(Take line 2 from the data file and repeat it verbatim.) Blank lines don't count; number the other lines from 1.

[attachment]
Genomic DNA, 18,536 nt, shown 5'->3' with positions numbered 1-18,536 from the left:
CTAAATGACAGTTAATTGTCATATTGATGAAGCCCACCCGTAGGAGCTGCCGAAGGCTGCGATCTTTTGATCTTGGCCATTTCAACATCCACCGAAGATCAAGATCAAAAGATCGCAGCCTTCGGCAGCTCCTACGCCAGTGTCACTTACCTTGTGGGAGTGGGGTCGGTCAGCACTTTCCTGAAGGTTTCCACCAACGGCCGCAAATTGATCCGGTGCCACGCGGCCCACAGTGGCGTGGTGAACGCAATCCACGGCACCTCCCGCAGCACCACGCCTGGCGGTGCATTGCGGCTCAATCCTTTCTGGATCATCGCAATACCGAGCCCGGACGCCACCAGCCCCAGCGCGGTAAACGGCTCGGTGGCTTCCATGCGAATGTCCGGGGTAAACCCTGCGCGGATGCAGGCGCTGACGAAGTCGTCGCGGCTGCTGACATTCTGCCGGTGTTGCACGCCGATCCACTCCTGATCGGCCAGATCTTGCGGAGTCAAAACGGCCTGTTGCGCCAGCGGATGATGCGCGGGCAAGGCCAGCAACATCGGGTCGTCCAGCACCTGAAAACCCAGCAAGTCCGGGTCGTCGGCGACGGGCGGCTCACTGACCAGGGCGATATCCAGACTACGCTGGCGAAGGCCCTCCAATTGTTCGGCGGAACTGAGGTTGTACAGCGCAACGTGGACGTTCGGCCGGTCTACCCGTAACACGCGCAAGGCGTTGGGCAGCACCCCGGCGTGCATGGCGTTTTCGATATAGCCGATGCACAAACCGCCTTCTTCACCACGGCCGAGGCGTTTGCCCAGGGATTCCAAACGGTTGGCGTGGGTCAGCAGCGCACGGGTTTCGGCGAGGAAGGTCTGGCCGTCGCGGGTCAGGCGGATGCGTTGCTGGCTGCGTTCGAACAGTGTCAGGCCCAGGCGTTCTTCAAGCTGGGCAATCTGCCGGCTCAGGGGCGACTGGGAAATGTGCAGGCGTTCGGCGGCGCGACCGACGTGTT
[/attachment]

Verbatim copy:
CTAAATGACAGTTAATTGTCATATTGATGAAGCCCACCCGTAGGAGCTGCCGAAGGCTGCGATCTTTTGATCTTGGCCATTTCAACATCCACCGAAGATCAAGATCAAAAGATCGCAGCCTTCGGCAGCTCCTACGCCAGTGTCACTTACCTTGTGGGAGTGGGGTCGGTCAGCACTTTCCTGAAGGTTTCCACCAACGGCCGCAAATTGATCCGGTGCCACGCGGCCCACAGTGGCGTGGTGAACGCAATCCACGGCACCTCCCGCAGCACCACGCCTGGCGGTGCATTGCGGCTCAATCCTTTCTGGATCATCGCAATACCGAGCCCGGACGCCACCAGCCCCAGCGCGGTAAACGGCTCGGTGGCTTCCATGCGAATGTCCGGGGTAAACCCTGCGCGGATGCAGGCGCTGACGAAGTCGTCGCGGCTGCTGACATTCTGCCGGTGTTGCACGCCGATCCACTCCTGATCGGCCAGATCTTGCGGAGTCAAAACGGCCTGTTGCGCCAGCGGATGATGCGCGGGCAAGGCCAGCAACATCGGGTCGTCCAGCACCTGAAAACCCAGCAAGTCCGGGTCGTCGGCGACGGGCGGCTCACTGACCAGGGCGATATCCAGACTACGCTGGCGAAGGCCCTCCAATTGTTCGGCGGAACTGAGGTTGTACAGCGCAACGTGGACGTTCGGCCGGTCTACCCGTAACACGCGCAAGGCGTTGGGCAGCACCCCGGCGTGCATGGCGTTTTCGATATAGCCGATGCACAAACCGCCTTCTTCACCACGGCCGAGGCGTTTGCCCAGGGATTCCAAACGGTTGGCGTGGGTCAGCAGCGCACGGGTTTCGGCGAGGAAGGTCTGGCCGTCGCGGGTCAGGCGGATGCGTTGCTGGCTGCGTTCGAACAGTGTCAGGCCCAGGCGTTCTTCAAGCTGGGCAATCTGCCGGCTCAGGGGCGACTGGGAAATGTGCAGGCGTTCGGCGGCGCGACCGACGTGTT